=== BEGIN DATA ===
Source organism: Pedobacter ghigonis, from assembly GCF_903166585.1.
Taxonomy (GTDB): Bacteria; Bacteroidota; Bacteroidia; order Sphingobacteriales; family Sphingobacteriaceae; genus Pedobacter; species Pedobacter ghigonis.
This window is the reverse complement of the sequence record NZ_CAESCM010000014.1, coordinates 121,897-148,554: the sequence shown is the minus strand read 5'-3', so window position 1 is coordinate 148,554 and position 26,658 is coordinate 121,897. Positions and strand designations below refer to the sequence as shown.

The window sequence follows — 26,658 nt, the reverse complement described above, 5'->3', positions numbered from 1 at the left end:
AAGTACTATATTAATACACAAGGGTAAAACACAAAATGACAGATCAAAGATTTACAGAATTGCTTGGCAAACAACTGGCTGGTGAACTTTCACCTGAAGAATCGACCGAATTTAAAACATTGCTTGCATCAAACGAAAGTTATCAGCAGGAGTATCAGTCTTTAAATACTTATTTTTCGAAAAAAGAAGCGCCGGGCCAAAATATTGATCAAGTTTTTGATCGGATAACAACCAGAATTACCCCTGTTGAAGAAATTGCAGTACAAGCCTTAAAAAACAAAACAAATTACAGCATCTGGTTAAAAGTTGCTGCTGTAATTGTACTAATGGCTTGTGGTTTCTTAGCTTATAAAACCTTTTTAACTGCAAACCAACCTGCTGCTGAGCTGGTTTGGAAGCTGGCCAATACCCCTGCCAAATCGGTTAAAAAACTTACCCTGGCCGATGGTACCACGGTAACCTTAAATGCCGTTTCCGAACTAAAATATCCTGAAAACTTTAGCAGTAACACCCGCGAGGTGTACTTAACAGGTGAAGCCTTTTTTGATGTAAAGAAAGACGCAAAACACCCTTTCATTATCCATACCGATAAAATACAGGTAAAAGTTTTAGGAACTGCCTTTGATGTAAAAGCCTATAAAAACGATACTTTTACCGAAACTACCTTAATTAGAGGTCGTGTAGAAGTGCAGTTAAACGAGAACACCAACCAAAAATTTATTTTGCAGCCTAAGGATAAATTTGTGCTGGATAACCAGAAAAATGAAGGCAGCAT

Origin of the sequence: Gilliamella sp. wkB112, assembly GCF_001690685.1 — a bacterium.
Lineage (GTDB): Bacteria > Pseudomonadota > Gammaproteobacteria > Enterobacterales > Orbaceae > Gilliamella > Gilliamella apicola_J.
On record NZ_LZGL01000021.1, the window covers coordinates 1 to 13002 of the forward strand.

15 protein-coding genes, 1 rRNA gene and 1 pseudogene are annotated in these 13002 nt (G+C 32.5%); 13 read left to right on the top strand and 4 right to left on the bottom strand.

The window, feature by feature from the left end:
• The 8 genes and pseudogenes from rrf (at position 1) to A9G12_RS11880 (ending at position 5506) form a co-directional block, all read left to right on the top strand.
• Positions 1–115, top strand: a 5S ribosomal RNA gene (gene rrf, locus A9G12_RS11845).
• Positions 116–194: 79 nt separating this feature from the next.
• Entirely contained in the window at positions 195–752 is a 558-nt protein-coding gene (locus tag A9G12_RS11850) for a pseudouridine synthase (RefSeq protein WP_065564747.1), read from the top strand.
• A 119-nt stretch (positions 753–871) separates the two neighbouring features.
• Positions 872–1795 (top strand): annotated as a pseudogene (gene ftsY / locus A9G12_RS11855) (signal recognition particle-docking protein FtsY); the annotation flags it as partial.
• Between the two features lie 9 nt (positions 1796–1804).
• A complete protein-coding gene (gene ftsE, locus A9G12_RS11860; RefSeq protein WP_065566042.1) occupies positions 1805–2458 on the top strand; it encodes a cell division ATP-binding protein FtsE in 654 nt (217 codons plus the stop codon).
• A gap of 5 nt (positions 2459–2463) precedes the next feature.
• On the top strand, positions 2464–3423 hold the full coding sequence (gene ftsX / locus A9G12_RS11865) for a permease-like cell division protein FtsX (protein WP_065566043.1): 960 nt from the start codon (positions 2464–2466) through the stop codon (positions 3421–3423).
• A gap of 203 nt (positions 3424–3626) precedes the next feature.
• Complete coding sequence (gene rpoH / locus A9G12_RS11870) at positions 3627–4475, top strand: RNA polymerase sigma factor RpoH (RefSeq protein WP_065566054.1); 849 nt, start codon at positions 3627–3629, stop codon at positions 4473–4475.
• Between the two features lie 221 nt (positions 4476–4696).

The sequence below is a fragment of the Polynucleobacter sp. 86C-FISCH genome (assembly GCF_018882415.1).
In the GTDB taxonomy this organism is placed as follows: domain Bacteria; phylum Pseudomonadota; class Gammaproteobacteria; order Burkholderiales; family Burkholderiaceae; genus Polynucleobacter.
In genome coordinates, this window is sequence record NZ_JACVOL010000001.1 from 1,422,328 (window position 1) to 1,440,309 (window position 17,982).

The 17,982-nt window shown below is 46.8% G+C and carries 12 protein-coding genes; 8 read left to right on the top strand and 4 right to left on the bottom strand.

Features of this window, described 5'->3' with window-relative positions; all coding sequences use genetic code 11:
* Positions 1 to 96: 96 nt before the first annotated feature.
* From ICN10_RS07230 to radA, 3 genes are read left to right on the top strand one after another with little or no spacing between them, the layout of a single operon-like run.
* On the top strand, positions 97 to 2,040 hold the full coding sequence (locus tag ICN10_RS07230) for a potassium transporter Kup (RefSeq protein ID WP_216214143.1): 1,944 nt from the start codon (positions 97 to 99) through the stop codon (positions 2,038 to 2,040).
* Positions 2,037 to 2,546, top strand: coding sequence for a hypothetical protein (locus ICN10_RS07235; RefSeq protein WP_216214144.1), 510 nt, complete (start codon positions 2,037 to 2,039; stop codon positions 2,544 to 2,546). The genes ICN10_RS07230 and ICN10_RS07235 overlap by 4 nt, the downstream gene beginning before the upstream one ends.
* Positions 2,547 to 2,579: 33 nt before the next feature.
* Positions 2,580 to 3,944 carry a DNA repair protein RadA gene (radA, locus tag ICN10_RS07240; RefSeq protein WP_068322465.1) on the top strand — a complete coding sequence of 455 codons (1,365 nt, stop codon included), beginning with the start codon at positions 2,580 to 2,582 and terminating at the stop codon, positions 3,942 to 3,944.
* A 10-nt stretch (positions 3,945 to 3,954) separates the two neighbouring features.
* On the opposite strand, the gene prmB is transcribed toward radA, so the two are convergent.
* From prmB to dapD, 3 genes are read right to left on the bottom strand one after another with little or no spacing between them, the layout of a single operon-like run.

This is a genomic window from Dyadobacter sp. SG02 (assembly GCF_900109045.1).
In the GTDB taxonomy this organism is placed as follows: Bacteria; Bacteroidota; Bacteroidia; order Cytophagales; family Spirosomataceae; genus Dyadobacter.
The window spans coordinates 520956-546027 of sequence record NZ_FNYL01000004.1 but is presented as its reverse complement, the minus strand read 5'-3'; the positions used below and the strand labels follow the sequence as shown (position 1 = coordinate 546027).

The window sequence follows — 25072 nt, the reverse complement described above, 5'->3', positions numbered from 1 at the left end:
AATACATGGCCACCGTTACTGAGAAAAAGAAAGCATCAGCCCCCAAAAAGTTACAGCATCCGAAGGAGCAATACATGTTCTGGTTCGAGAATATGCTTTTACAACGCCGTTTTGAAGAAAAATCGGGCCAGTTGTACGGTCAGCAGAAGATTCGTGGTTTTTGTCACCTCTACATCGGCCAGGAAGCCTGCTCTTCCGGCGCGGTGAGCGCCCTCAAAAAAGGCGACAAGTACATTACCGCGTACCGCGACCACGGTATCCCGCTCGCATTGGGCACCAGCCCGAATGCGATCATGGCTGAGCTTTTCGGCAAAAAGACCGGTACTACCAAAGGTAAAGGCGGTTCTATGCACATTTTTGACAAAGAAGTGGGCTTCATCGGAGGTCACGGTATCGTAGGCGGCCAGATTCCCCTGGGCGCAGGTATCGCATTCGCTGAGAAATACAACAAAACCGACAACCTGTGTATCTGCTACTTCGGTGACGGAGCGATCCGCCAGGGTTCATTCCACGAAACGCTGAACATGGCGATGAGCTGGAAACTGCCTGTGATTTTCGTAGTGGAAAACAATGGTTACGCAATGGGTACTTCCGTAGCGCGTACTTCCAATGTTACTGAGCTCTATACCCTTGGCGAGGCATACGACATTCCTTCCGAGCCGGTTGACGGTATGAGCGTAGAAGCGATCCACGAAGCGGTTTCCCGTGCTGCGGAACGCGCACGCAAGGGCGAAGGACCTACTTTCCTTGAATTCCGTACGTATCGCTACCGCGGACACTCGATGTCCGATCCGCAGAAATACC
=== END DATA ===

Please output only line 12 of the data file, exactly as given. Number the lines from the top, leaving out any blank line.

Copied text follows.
• Positions 1–115, top strand: a 5S ribosomal RNA gene (gene rrf, locus A9G12_RS11845).